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The phenomenon of language is not unique to humans. To some degree, vocal communication is developed in many species. However, the complexity and the variety of human language far supersedes that of even the most developed and complex animals. The reasons for this, as well as the most common prerequisites, are debatable. Most of the scholars ascribe the language to the intricate social structures unique to humans and the inevitability of the emergence of the sophisticated signal system to support the society.
Others point to the evolutionary nature of the phenomenon, citing the evident benefits of the communication means both for the existing socialized species and the purported advantages that were attained by human ancestors as the language developed. In any case, the comparing and contrasting of the vocal communications in humans and non-human primates is the most promising direction for inquiry, as it sheds the most light on the processes that have shaped the language system of humanity.
Production mechanism (anatomy and physiology)
The most influential early approach to the research of human vocal communications was the publication of Darwin’s On the Origin of Species. It allowed viewing the language as a developed trait. The next question was “How did it develop?” This part of the research is complicated by two factors. First, the vocal apparatus is made primarily of the soft tissue, which does not fossilize. Second, the spoken language leaves little to no trace in proto-human culture. Thus, the two main means of tracking are unavailable. The best alternative is to review the tendencies in vocal communications of the nearest species – in our case, primates – and extrapolate the conclusions from the results.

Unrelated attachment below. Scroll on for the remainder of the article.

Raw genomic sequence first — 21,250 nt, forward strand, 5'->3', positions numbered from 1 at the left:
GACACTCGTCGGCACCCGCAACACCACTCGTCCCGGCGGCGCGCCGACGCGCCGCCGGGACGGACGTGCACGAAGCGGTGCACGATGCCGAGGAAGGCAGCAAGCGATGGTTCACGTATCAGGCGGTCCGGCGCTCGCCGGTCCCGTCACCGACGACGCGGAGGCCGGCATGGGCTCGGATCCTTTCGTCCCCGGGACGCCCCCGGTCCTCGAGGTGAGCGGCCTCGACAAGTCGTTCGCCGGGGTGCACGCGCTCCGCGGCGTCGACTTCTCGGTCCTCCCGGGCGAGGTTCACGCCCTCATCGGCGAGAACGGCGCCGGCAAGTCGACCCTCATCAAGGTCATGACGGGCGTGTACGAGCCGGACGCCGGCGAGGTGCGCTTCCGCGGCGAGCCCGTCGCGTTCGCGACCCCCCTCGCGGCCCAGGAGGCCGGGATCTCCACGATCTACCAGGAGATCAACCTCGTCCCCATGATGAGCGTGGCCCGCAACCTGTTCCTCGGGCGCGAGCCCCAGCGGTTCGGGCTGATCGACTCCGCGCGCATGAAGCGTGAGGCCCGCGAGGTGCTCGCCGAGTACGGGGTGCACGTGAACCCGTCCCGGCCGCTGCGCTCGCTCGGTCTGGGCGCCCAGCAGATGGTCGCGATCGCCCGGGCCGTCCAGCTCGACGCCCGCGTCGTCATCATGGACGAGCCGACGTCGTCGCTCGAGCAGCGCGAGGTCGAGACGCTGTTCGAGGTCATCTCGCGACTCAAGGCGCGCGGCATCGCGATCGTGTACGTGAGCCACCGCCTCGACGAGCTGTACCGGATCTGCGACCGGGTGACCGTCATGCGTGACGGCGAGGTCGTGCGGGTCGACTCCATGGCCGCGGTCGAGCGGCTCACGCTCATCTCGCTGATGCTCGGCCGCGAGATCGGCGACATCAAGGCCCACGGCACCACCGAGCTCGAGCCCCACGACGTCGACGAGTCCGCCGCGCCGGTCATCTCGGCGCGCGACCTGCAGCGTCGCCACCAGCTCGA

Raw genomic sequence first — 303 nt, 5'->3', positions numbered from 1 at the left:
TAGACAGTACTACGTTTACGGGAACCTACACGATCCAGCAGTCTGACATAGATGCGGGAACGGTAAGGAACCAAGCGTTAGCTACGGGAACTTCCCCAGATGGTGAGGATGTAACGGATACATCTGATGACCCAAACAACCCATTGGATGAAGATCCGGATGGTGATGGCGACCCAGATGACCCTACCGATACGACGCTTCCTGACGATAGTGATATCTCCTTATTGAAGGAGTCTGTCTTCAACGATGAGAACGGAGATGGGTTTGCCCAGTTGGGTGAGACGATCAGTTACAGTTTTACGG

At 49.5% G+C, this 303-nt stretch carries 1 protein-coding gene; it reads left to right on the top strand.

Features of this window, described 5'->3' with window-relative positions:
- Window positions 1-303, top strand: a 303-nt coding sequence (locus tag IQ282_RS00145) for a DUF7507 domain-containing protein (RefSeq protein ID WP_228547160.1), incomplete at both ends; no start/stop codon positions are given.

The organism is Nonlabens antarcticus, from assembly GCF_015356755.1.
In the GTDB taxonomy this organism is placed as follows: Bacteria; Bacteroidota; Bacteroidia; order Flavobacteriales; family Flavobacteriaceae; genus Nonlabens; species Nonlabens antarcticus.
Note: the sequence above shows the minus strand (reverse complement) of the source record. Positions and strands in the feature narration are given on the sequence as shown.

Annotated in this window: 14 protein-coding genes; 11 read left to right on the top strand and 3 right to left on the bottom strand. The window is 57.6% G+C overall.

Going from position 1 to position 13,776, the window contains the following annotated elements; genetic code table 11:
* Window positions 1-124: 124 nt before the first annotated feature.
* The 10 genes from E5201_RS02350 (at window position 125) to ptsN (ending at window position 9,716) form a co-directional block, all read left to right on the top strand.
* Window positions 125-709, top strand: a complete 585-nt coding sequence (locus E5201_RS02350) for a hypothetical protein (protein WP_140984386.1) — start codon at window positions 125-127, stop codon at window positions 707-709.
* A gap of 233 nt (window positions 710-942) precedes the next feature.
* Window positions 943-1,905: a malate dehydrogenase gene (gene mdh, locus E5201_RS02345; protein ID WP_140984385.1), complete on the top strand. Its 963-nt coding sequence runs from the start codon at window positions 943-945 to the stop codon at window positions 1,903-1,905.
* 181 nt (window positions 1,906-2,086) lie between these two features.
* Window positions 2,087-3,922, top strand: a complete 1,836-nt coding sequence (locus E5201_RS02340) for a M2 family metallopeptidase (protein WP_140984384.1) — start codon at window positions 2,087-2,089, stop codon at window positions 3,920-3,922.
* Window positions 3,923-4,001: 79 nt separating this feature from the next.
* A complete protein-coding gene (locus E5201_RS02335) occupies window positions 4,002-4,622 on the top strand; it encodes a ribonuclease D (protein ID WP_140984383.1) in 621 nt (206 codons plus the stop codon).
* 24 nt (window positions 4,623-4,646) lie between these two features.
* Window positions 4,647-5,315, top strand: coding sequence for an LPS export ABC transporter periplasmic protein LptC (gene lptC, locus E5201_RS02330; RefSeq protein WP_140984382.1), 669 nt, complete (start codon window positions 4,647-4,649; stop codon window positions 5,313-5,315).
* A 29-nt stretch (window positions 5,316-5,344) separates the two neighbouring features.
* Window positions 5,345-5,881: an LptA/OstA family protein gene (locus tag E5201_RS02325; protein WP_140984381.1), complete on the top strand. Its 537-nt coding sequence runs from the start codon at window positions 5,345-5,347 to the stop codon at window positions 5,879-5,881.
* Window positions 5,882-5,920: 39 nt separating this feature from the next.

Acoustic structure and degree of complexity
Anatomically, the structure of the vocal apparatus is similar throughout the order of primates, including humans. The crucial components are the larynx, the oral and nasal cavities, also known as “filters”, and the secondary obstacles, like the lips, teeth, and tongue (Ghazanfar and Rendall 457). The basic mechanism for all primates can be described as follows: the air from the lungs goes through the larynx, encounters the vocal cords, which resonate and produce sound. The sound is then further modified by passing through obstacles. Thus, we can say that the mechanism of sound formation is identical in humans and nonhuman primates.
The same can be said about the presence of components crucial for the formation. What sets us apart is the configuration of the equipment. The humans have their larynx sufficiently lowered compared to other species, creating a deeper throat, or pharynx. The oral cavity is also significantly shorter. As the oral cavity serves as a resonant chamber for the modification of vowels produced by the vibrating vocal cords, this change allows for easier manipulation and thus a wider range of sounds. The introduction of the pharynx also contributes to this, essentially creating the second chamber of different qualities.
Furthermore, the velum, which is responsible for separating the nasal cavity, can be locked with epiglottis in non-human primates, limiting their articulation capability. Finally, the primates’ tongue and lips, while well-suited for their primary functions, are underdeveloped for sound modulation. As a result, the acoustic structure of the humans is far more advanced, with the cross-sectional area and length of the pharynx allowing the wide range of correlation of the fundamental frequencies created by resonating of the vocal cords, and the selective frequency suppression properties of the oral and nasal cavities. Both factors contribute to the voice timbre, which, alongside the voice pitch, is often named the main means of conveying a message (Ghazanfar and Rendall 457).
Range of meanings conveyed by the signals